Stocks mostly ticked higher today after another rise in gold prices lifted shares of minerals companies.
The Dow Jones industrial average rose about 15 points in afternoon trading after posting its first three-day gain since April. Broader indexes were mixed.
Gold prices extended their climb after settling at record on Thursday. That lifted shares of mining companies like Barrick Gold Corp. and Newmont Mining Corp. The stocks rose about 3 percent.
Traders grew more confident after European leaders said they would publish results of stress tests for banks. Investors have been concerned about European banks for months because of high debts in weak European countries like Greece.
“They need to release the results of the stress tests for people to have confidence in the conclusions,” said Stu Schweitzer, global markets strategist at J.P. Morgan’s Private Bank in New York. “The markets are in a show-me mood on the degree of rigor and disclosure of these tests.”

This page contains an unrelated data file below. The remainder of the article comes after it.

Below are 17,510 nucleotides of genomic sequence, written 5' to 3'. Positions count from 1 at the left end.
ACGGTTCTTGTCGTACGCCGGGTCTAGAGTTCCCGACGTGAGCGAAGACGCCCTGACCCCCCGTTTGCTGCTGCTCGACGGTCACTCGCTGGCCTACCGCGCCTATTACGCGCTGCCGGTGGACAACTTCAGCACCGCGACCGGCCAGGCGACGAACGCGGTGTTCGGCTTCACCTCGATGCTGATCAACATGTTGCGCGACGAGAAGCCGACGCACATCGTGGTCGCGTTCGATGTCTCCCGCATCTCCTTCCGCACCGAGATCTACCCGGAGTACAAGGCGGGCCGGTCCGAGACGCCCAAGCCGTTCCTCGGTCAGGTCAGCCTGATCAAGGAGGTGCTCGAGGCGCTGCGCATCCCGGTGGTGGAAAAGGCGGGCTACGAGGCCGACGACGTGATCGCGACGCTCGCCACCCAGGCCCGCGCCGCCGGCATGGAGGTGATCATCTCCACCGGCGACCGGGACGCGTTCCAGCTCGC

Meanwhile, the International Monetary Fund, the European Union and the European Central Bank also said Greece was making the necessary budget cuts to reduce its deficit. The austerity measures, which have led to protests, are required under an emergency loan package aimed at keeping the country from defaulting.
Corporate news brought out some buyers. CVS Caremark Corp. and Walgreen Co. ended a contract dispute that threatened to hurt profits. Without the deal, thousands of Walgreen customers could have had to find somewhere else to fill prescription drugs. The companies didn’t release details of the agreement. CVS shares rose 3 percent, while Walgreen climbed 3.5 percent.
In early afternoon trading, the Dow rose 15.76, or 0.2 percent, to 10,449.85. The broader Standard & Poor’s 500 index rose 1.12, or 0.1 percent, to 1,117.16, and the Nasdaq composite index slipped 0.28, or less than 0.1 percent, to 2,306.88.
The Dow is on track for its second straight weekly gain. Before that, the Dow had been down for three weeks. Trading since last month has been volatile. Investors are now looking for reassurances that the economic recovery will continue. Fears that a slowdown in Europe could emerge and hurt a U.S. recovery dominated trading in May but have eased in the past two weeks.
Investors have been trying to determine whether the stock market’s “correction” is over. A correction is generally considered a drop of 10-20 percent from a recent peak. The Dow is up 6.3 percent from its lowest close of the year on June 7 but it’s still down 6.9 percent from its 2010 high on April 26.
- Associated Press